In other words, not only is South Florida losing its educated young professionals, it may be losing the best and the brightest.
People that Ive worked with, that are geniuses, are gone, said Thompson, who is gearing up for his relocation to Los Angeles. Thats why I call it a brain drain because smart people are leaving.
Miami-Dade also finished last in its share of college-educated residents when compared with 15 similar metro areas, according to the Beacon Council-commissioned study.
Seattle, Denver, Houston, Dallas and Austin are the top five metro areas gaining residents in the 25-34 year-old demographic, in contrast to South Florida.
Those top cities have the right combination of the three Ts, says Richard Florida, an American urban studies theorist and Professor at the Rotman School of Management in the University of Toronto. He defines those as talent, tolerance and technology qualities, he says, that are imperative in attracting the kind of people that will help build a better economy.
Miami does very well on diversity, amenity and lifestyle, but it doesnt have the tech economy or business base to create the kind of job activity that will draw or retain young people, said Florida, who resides in Miami Beach half the year.
Not all the young professionals who move out of Miami, however, are finding success.
Lke most of the young migrants the Herald spoke to, Alex Montalvo, 33, had countless other reasons for leaving Miami for Seattle two months ago. Chief among them: sense of community.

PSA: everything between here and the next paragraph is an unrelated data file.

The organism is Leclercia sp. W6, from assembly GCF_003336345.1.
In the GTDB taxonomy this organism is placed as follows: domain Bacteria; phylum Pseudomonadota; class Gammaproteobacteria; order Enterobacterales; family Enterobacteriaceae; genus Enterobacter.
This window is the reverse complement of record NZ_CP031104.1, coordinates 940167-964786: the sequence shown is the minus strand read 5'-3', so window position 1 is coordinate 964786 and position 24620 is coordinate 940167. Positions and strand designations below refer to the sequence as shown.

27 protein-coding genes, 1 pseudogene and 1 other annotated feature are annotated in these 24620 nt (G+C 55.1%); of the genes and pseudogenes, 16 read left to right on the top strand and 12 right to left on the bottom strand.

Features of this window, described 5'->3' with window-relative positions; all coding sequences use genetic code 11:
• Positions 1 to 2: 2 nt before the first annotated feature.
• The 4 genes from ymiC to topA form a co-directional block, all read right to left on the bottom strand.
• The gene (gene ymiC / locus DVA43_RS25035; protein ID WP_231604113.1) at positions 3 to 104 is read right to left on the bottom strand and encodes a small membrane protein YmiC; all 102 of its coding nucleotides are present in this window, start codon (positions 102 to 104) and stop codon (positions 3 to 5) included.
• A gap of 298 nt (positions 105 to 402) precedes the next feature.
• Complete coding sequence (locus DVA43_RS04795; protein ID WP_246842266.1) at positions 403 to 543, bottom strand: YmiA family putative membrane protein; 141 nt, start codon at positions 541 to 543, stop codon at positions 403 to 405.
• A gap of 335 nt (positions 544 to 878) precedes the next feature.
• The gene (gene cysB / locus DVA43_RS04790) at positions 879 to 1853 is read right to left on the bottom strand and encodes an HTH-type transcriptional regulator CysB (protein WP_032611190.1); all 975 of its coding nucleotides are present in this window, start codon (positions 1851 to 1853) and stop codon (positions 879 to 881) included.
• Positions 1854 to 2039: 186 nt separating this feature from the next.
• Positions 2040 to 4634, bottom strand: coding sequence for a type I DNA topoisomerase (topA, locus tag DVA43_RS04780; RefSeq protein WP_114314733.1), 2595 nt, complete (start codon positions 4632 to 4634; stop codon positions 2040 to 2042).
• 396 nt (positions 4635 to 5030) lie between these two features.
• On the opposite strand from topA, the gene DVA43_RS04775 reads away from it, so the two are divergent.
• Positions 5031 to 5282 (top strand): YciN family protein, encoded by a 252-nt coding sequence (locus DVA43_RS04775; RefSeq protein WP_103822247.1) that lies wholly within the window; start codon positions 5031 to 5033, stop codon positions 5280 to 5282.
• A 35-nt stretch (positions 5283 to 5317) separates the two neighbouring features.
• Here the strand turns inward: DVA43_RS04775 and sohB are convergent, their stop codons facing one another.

South Florida doesnt offer much for the middle class. The nightlife, the eating options, the maneuverability, all favor the wealthy, Montalvo said in response to a query from the Herald. Its a fun place, but becoming too expensive and with a lack of a vibrant middle class.
But hes having difficulty finding a suitable position.
In Miami, where he worked for seven years, he helped develop community environmental education programs for the City of Miami; at various times, he was interim executive director and program director.
Now hes applying for less-senior positions at nonprofit organizations in Seattle. But hes not getting any callbacks.
I feel like Miami in some ways didnt prepare me enough for a workplace outside of Miami, he said. Maybe I didnt have the right professional development. Im asking myself those questions now.
South Florida had the nations second-highest rate of income inequality from 2005-2009, according to another report issued in October by the Census Bureaus American Community Survey. This income chasm is among the reasons Liana Minassian, 25, is leaving for Los Angeles on Jan. 14.
After graduating from the University of Miami, she had hoped to settle in Coral Gables but is finding it hard to fit in.
The majority of my friends have left, said Minassian, who grew up in Pembroke Pines, and now works as a secretary at the UM Humanities Center. It kind of confirms what I already think: that no one really wants to stay here.
Despite the statistics, Richard Florida said things are looking up.
South Florida is in the early stages of transitioning from a tourism to a quality of life city, he said. It was becoming a place in which people want to live, he added.
The housing market implosion is helping, he says. Because of the depressed housing market, more young people and families and fewer wealthy snowbirds are moving into the downtown areas.
That creates an active vibrant environment that is likely to serve the city and region well in the future, he said.
Florida also pointed to the budding art communities in Miamis Wynwood and downtown areas as a step in the right direction, but he thinks allowing proposed casinos in these areas would undo a lot of the progress.
The casino is a step backward from where a great, vibrant, locally rooted, diverse community should be going, he said.
Minassian is pleased with the urban growth in the Wynwood and downtown neighborhoods but says they arent yet thriving enough to keep her around.
I just hope that the people who do like it enough to stay will have a hand in helping to make it so people dont always leave.
This article includes comments from members of HeraldSource, part of the Public Insight Network. To learn more about the network or to join, visit MiamiHerald.com/insight.